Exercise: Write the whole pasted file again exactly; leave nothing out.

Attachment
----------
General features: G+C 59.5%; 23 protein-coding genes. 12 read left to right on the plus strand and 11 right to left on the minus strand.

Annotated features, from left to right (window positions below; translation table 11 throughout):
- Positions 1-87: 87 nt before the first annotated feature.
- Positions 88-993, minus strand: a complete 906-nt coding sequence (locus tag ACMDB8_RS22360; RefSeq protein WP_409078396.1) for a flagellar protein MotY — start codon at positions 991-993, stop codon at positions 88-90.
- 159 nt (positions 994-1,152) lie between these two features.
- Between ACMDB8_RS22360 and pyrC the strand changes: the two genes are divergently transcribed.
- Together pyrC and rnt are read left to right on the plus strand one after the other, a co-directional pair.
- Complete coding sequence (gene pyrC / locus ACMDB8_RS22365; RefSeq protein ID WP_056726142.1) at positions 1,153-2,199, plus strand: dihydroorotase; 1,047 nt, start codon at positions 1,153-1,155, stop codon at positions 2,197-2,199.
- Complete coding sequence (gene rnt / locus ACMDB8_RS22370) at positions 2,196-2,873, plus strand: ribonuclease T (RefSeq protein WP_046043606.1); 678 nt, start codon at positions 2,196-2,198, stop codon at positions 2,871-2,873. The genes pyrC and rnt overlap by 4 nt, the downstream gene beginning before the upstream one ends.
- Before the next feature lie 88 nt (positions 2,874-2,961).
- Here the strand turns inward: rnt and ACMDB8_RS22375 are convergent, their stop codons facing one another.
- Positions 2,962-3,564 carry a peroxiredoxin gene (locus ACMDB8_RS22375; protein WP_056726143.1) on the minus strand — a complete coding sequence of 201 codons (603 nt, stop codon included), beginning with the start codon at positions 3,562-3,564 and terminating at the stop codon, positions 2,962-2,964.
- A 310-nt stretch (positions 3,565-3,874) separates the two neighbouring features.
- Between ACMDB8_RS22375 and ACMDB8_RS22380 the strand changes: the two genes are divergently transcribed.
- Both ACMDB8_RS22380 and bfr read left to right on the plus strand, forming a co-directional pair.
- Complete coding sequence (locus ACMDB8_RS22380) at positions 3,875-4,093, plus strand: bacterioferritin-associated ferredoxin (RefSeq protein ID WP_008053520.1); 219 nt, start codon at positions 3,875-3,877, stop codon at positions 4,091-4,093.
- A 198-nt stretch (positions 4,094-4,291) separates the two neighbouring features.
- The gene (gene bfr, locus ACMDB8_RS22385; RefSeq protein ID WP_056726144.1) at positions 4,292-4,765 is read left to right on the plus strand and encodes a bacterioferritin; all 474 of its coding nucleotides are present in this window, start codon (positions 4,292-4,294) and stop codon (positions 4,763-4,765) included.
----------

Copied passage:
General features: G+C 59.5%; 23 protein-coding genes. 12 read left to right on the plus strand and 11 right to left on the minus strand.

Annotated features, from left to right (window positions below; translation table 11 throughout):
- Positions 1-87: 87 nt before the first annotated feature.
- Positions 88-993, minus strand: a complete 906-nt coding sequence (locus tag ACMDB8_RS22360; RefSeq protein WP_409078396.1) for a flagellar protein MotY — start codon at positions 991-993, stop codon at positions 88-90.
- 159 nt (positions 994-1,152) lie between these two features.
- Between ACMDB8_RS22360 and pyrC the strand changes: the two genes are divergently transcribed.
- Together pyrC and rnt are read left to right on the plus strand one after the other, a co-directional pair.
- Complete coding sequence (gene pyrC / locus ACMDB8_RS22365; RefSeq protein ID WP_056726142.1) at positions 1,153-2,199, plus strand: dihydroorotase; 1,047 nt, start codon at positions 1,153-1,155, stop codon at positions 2,197-2,199.
- Complete coding sequence (gene rnt / locus ACMDB8_RS22370) at positions 2,196-2,873, plus strand: ribonuclease T (RefSeq protein WP_046043606.1); 678 nt, start codon at positions 2,196-2,198, stop codon at positions 2,871-2,873. The genes pyrC and rnt overlap by 4 nt, the downstream gene beginning before the upstream one ends.
- Before the next feature lie 88 nt (positions 2,874-2,961).
- Here the strand turns inward: rnt and ACMDB8_RS22375 are convergent, their stop codons facing one another.
- Positions 2,962-3,564 carry a peroxiredoxin gene (locus ACMDB8_RS22375; protein WP_056726143.1) on the minus strand — a complete coding sequence of 201 codons (603 nt, stop codon included), beginning with the start codon at positions 3,562-3,564 and terminating at the stop codon, positions 2,962-2,964.
- A 310-nt stretch (positions 3,565-3,874) separates the two neighbouring features.
- Between ACMDB8_RS22375 and ACMDB8_RS22380 the strand changes: the two genes are divergently transcribed.
- Both ACMDB8_RS22380 and bfr read left to right on the plus strand, forming a co-directional pair.
- Complete coding sequence (locus ACMDB8_RS22380) at positions 3,875-4,093, plus strand: bacterioferritin-associated ferredoxin (RefSeq protein ID WP_008053520.1); 219 nt, start codon at positions 3,875-3,877, stop codon at positions 4,091-4,093.
- A 198-nt stretch (positions 4,094-4,291) separates the two neighbouring features.
- The gene (gene bfr, locus ACMDB8_RS22385; RefSeq protein ID WP_056726144.1) at positions 4,292-4,765 is read left to right on the plus strand and encodes a bacterioferritin; all 474 of its coding nucleotides are present in this window, start codon (positions 4,292-4,294) and stop codon (positions 4,763-4,765) included.